Showing posts from September, 2016

"Winterize" Your Gear

The snow is creeping down and as the non-snowy hiking season begins to wind down (whimper) it is time to begin thinking about winterizing your summer hiking gear and reorganizing your backpack for winter use.

Water Bladders:    Let's start out with your hydration reservoirs. I love my Osprey 2L pouch with its reflective outer shell that helps keep the water inside cool. I have owned it for 5 years and have never "cleaned" it. Whenever I am not using the reservoir I toss it in the freezer. Yep, the freezer! The cold inhibits any bacteria or mold from growing. Before I put it in the freezer I make sure all the water is out of the tube so that when I refill it later I can get water out again without waiting for ice to melt. Many websites discuss the importance of thoroughly drying your hydration pouch after use or washing, but by freezing it you don't need to worry about this step.
Here is a link to a site that give great ideas on how …

Matanuska Peak, One Mountain many approaches...

Matanuska Peak aka Byers Peak
The fair brings hordes of people to Palmer, but it also brings a temporary job with the amazing Alaska Chicks.  Seeing the beautiful weather (best in years), made my hiking feet cry for the mountains that call for me.  However, we had set September 10th for the ascent.

Like other large mountains, this one has rewards all the way you climb it.  On the day we hiked, we saw people with toddlers who didn't summit, but enjoyed the tundra meadow!

My husband is a fair weather hiker, and thankfully it was a STUNNING day.  We got a later start instead of 7am, we launched at 9 am.

Many Routes to the same Peak.

1)  McRoberts Creeks approach
Trailhead:  Smith Road

2) Matanuska Peak Trail
Trailhead: Smith Road but after

3) Summit Lazy then go down the backside of Lazy toward the valley and connect with the Mat Peak trail. (Matanuska Peak Race)
Trailhead:  Huntley Road Lazy Mountain Trailhead

4) Lazy-Matanuska Peak Connector Trail : Summit Lazy and follow the rid…

Fabulous Fall "Fotos"!

Well folks summer is over, time to put away the sprinkler and pack away the swimsuits until we are ready to reveal our pasty bodies next spring. :o)

Although there are a few of us devoted Chaco wearers who are still stubbornly refusing to stifle our toes!

And soon we will get to start enjoying THIS...

But for now Fall is in full swing and who doesn't love getting out on those Blue Bird days and trying to snap a pic of our beloved Pioneer Peak as the snow creeps down.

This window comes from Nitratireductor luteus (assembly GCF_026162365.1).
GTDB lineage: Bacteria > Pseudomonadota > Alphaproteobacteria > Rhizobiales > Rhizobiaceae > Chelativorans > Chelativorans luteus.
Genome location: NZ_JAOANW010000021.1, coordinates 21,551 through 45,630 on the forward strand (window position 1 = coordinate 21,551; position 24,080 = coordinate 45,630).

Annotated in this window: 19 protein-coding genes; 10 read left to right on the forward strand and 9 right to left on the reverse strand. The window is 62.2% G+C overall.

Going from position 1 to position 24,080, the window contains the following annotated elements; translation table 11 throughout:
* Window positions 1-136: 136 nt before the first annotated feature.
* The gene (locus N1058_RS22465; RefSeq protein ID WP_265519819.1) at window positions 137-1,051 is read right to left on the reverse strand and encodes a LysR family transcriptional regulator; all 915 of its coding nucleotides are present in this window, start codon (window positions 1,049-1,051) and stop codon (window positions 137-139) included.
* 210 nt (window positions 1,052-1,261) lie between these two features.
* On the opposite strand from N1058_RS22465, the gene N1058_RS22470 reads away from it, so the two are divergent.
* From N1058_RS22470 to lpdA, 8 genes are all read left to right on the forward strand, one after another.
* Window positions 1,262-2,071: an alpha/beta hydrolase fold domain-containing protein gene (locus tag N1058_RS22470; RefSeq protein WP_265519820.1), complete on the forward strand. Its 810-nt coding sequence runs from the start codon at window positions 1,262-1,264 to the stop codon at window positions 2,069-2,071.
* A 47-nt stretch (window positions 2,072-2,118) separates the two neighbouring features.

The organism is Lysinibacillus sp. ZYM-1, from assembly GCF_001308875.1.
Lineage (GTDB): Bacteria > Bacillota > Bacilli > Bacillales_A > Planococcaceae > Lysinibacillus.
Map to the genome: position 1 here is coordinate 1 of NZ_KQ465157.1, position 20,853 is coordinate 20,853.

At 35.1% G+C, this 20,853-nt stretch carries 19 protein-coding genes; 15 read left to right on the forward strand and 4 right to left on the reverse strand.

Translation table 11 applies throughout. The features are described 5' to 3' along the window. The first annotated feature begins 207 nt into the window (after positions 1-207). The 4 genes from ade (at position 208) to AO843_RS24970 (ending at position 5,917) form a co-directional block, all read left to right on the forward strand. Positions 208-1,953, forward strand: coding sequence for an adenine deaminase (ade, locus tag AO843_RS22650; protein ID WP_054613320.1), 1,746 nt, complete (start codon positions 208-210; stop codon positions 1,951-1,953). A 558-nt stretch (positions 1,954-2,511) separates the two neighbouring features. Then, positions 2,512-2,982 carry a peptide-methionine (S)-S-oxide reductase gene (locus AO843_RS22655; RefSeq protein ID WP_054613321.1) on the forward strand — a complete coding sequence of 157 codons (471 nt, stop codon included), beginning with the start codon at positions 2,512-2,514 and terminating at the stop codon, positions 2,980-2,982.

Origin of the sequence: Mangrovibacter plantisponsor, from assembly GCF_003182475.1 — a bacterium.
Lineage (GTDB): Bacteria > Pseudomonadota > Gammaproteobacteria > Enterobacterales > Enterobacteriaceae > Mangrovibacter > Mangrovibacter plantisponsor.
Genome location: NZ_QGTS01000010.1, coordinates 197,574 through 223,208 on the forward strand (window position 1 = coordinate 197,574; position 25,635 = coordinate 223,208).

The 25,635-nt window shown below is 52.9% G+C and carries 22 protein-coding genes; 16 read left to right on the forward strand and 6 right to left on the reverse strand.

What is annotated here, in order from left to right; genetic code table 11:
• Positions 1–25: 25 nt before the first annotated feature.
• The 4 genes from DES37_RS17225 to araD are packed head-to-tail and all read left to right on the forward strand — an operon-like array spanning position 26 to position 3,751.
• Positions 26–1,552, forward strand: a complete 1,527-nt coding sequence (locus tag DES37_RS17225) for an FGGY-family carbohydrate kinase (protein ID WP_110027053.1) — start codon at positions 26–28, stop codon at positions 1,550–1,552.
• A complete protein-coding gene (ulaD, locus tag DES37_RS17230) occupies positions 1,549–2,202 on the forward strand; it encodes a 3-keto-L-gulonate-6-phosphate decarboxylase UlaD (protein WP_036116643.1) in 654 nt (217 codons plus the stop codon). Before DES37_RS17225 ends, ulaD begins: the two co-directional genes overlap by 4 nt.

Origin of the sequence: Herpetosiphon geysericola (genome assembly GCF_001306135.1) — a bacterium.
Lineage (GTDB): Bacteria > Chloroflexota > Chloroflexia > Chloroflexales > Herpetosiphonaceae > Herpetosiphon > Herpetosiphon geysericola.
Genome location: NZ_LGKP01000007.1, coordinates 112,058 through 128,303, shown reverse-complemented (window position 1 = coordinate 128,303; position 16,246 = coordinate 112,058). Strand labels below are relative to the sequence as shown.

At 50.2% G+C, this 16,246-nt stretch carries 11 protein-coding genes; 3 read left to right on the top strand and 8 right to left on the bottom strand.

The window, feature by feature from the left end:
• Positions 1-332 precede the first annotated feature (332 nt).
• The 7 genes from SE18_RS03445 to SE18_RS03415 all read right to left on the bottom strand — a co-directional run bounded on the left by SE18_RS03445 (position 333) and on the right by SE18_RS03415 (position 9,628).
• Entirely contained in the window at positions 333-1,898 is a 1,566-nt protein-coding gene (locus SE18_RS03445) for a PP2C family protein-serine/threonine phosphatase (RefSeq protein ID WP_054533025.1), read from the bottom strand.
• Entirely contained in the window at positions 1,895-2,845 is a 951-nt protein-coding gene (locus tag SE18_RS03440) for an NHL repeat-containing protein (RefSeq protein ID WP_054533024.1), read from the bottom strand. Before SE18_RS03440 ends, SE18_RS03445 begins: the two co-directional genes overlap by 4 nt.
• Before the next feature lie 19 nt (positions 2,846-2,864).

One of the pleasures of Fall is the glorious colors around us and for some us we love to attempt to capture those moments with our camera or smartphone. Here is a round up of some websites that offer great ideas for composing and shooting photos with your camera and a few sites that offer tips for using your iPhone.
For camera -
For iPhone  -…


A few tips for keep your Fall hiking at it's maximum enjoyment! BY JULIE MILLER

1. LAYERS! - It is that time of year where I want the heat on in the house in the morning and the windows open in the afternoon. That same idea applies to your hiking clothing. Our temps this time of year can swing a good 20-30 degrees. Keep in mind that elevation also effects temperatures, higher means colder. Rain gear is a must.
2. Be mindful of hunters - For sportsmen Fall is the most anticipated time of the year. Moose season is in full swing and hikers should take precautions. Wear bright colored clothing so that you are visible. If you happen upon hunters be sure they are aware of your presence. If you hear gunshots, judge the distance, keep your eyes open, and remain visible.
3. Shorter daylight - Toss a headlamp into your pack just incase you're out a wee bit later than you planned. 
4. Trust your gut - If the weather turns on you 1/2 way through a hike there is NO shame in turning around. Nev…

Hikes...based on wind and weather

Okay, three weeks of rain and a few 40 mph windy days.  Is it that miserable everywhere?  Actually, we live in a huge state.  I am blessed to live in Palmer between two large rivers (Knik and Matanuska) that are fed by huge glaciers and two major mountain ranges (Chugach and Talkeetna).  The cool thing about living among the mountains is that the weather can be quite different just a few miles away.   I am going to explain how to use Weather Underground to find out where it is not windy and where the current temperatures are more desirable.
Weather Underground is a sweet webpage and free app that I can use on my desktop or cell phone.  I have even arranged our hiking guide to be in distinct  areas so you can easily see the conditions (towards Hatcher Pass, Butte, Anchorage)
Now, as I have encouraged you in the past, regardless of the weather, Thrive Outside.  However, sometimes I do want to get away from the wind.  I love the Weather Underground webpage and mobile app to find a place…